Ratan Tata is an Indian industrialist and philanthropist, who was the chairman of Tata Group and its subsidiaries. Ratan Tata received Padma Bhushan in 2000 and Padma Vibhushan in 2008. Tata Motors, under his leadership, produced India’s first indigenous car, Tata Indica, in 1998 and India’s cheapest car, Tata Nano, in 2008.
Ratan Naval Tata was born on Tuesday, 28 December 1937 (age 85 years; as of 2022) in Bombay, Bombay Presidency, British India (now Mumbai, Maharashtra, India). His zodiac sign is Capricorn. Ratan Tata completed his schooling at Campion School in Mumbai, Bishop Cotton School in Shimla, and The Cathedral and John Connon School in Mumbai. Later, he went to the United States of America, where he enrolled at Cornell University in New York. There, he earned a bachelor’s degree in science in architecture in 1962.
After completing his graduation, he worked at Jones & Emmons in Los Angeles for a short while. He completed his Advanced Management Program at Harvard Business School in Massachusetts, the US, in 1975. Tata Group
Height (approx.): 5′ 9″
Hair Colour: Salt and Pepper
Eye Colour: Dark Brown
Ratan Tata was born into a Gujarati business-class Parsi family in Mumbai. The Guardian
Parents & Siblings
His father, Naval Hormusji Tata, was a businessman, who served as the director as well as the deputy chairman of Tata Sons. He passed away on 5 May 1989 in Mumbai due to cancer. Naval Tata was adopted from an orphanage by Ratanji Tata’s wife Navajbai after his father and mother passed away.
His mother’s name is Sooni Commissariat (deceased). Ratan’s parents got divorced in 1948 when he was only ten years old. After their parents’ divorce, Ratan and Jimmy were raised by their grandmother Navajbai Tata.
While talking about his parents getting separated, Ratan said that he and his brother got bullied and faced a difficult time because of it. Talking about it, he said,
I had a happy childhood, but as my brother and I got older, we faced a fair bit of ragging and personal discomfort because of our parents’ divorce, which in those days wasn’t as common as it is today. But my grandmother brought us up in every way.”
His brother, Jimmy Tata, owns a share in the Tata Group. His half-brother, Noel Tata, is the chairman of Trent and Tata Investment Corporation, the managing director of Tata International, and the vice chairman of Titan Company and Tata Steel.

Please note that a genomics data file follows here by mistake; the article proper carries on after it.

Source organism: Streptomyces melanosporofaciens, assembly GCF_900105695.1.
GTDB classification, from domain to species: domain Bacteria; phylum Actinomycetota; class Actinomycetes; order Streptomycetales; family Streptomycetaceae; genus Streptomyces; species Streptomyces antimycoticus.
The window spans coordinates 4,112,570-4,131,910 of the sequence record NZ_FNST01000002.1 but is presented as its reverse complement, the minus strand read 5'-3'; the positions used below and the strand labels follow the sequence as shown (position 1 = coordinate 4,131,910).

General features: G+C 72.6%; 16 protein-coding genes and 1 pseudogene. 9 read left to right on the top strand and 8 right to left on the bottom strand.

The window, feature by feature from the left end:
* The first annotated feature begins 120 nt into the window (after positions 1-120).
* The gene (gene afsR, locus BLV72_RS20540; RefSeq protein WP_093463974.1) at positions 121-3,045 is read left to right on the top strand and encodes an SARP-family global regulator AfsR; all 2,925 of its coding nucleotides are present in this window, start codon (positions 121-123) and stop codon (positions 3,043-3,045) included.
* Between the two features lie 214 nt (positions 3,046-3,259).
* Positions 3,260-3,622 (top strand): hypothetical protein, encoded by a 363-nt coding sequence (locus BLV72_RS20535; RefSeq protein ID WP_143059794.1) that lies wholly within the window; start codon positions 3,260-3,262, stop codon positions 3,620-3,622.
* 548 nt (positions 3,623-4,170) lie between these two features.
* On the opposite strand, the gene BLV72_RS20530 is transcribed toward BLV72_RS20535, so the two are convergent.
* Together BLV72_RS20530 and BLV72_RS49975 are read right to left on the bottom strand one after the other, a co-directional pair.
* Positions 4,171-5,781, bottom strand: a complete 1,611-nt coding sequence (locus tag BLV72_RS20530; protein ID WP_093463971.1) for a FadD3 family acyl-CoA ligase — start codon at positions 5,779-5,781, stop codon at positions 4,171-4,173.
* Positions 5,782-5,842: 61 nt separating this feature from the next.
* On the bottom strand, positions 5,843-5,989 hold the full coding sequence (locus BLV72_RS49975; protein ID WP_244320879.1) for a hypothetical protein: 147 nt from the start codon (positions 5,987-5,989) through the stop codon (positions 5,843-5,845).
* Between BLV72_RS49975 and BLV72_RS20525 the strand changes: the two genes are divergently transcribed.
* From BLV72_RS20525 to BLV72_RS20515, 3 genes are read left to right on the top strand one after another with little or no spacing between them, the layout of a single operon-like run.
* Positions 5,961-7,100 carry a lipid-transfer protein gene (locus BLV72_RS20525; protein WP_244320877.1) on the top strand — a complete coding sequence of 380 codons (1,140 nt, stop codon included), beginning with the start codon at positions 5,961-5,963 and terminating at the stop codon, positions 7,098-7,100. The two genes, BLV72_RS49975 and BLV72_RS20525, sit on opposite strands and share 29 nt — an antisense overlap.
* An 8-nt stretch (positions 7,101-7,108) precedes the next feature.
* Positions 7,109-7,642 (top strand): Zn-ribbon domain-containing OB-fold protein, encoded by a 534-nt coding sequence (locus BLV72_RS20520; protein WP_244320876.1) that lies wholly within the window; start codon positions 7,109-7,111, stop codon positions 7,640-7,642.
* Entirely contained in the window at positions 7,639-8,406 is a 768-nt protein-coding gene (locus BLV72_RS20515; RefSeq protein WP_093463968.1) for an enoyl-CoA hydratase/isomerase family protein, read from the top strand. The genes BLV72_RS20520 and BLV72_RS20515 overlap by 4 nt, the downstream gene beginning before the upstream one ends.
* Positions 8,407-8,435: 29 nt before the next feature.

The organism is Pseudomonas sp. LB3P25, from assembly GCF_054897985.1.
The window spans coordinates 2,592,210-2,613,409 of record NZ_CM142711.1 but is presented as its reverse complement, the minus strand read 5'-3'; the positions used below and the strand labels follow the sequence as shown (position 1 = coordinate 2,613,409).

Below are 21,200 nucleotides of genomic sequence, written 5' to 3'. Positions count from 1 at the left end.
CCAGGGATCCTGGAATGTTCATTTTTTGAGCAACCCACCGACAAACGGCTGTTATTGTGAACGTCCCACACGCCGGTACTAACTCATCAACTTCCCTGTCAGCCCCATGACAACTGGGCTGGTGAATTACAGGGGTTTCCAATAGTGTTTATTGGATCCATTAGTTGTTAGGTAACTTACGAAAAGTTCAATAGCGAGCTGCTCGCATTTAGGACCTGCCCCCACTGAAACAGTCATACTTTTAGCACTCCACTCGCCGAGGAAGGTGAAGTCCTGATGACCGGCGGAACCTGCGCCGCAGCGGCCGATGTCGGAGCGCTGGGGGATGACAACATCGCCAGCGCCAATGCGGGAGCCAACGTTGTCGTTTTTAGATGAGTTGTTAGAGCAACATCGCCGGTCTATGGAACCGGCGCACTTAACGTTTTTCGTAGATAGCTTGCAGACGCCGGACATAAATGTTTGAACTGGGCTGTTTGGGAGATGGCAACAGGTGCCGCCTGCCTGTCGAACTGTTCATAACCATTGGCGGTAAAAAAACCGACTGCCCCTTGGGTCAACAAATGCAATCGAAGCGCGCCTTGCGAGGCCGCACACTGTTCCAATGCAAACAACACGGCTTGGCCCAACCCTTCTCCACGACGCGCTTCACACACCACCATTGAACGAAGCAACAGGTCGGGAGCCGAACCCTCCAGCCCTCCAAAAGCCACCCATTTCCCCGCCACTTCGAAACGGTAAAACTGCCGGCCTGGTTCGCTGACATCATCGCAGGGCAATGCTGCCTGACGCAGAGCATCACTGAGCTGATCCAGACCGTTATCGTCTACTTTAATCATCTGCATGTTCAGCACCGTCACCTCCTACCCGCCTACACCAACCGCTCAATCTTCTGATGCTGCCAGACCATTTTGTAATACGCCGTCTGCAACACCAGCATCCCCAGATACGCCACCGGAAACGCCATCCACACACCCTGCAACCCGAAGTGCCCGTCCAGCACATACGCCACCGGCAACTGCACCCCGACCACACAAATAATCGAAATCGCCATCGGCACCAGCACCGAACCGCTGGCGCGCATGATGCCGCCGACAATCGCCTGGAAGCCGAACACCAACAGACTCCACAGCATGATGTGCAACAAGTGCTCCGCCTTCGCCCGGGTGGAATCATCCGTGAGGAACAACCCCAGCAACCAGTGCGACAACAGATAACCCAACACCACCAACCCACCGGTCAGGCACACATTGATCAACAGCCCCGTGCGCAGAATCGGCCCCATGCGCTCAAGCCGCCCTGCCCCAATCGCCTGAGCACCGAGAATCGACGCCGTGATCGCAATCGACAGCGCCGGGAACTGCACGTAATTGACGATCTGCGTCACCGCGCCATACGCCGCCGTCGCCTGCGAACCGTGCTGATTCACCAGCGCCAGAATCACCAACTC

Wife & Children
Ratan Tata never got married. According to Ratan, he backed out of marriage on four occasions.
His paternal great-grandfather, Jamsetji Nusserwanji Tata, was an Indian industrialist and the founder of the Tata Group.
His paternal grandfather, Ratanji Jamsetji Tata, was a philanthropist, businessman, and financier. He passed away in 1919 following which Sir Ratan Tata Trust (SRTT) was established.
His paternal grandfather’s elder brother, Dorabji Tata, was a businessman, who played a key role in the development of the Tata Group.
His stepmother, Simone Tata, is a businesswoman who co-founded Lakmé.
Click here to know more about the Tata family.
Ratan Tata follows Zoroastrianism. The Guardian
In an interview, Ratan talked about his past affair and said that while pursuing a bachelor of architecture in the US, he met a woman in Los Angeles with whom he fell in love. However, after completing graduation, Ratan had to move back to India to care for his ailing grandmother, who was on her deathbed. He proposed to the girl to get married to him and move to India; however, the girl’s family did not agree to her moving to India as the situation in India was volatile back then due to India’s defeat in the 1962 Sino-Indian War. Eventually, their relationship broke and they got separated. Talking about it, Ratan said,
Well, you know one was probably the most serious was when I was working in the US and the only reason we didn’t get married was that I came back to India and she was to follow me and that was the year of the, if you like, the Indo-Chinese conflict and in true American fashion this conflict in the Himalayas, in the snowy, uninhabited part of the Himalayas was seen in the United States as a major war between India and China and so, she didn’t come and finally got married in the US thereafter.”
Ratan Tata follows Zoroastrianism. The Guardian
Ratan Tata resides at WR7F+C8G, Colaba Causeway, Azad Nagar, Colaba, Mumbai, Maharashtra-400005.
In 1962, Ratan returned to India from the United States of America, where he began working at the Tata Steel plant in Jamshedpur as a blast furnace manager and limestone shoveller.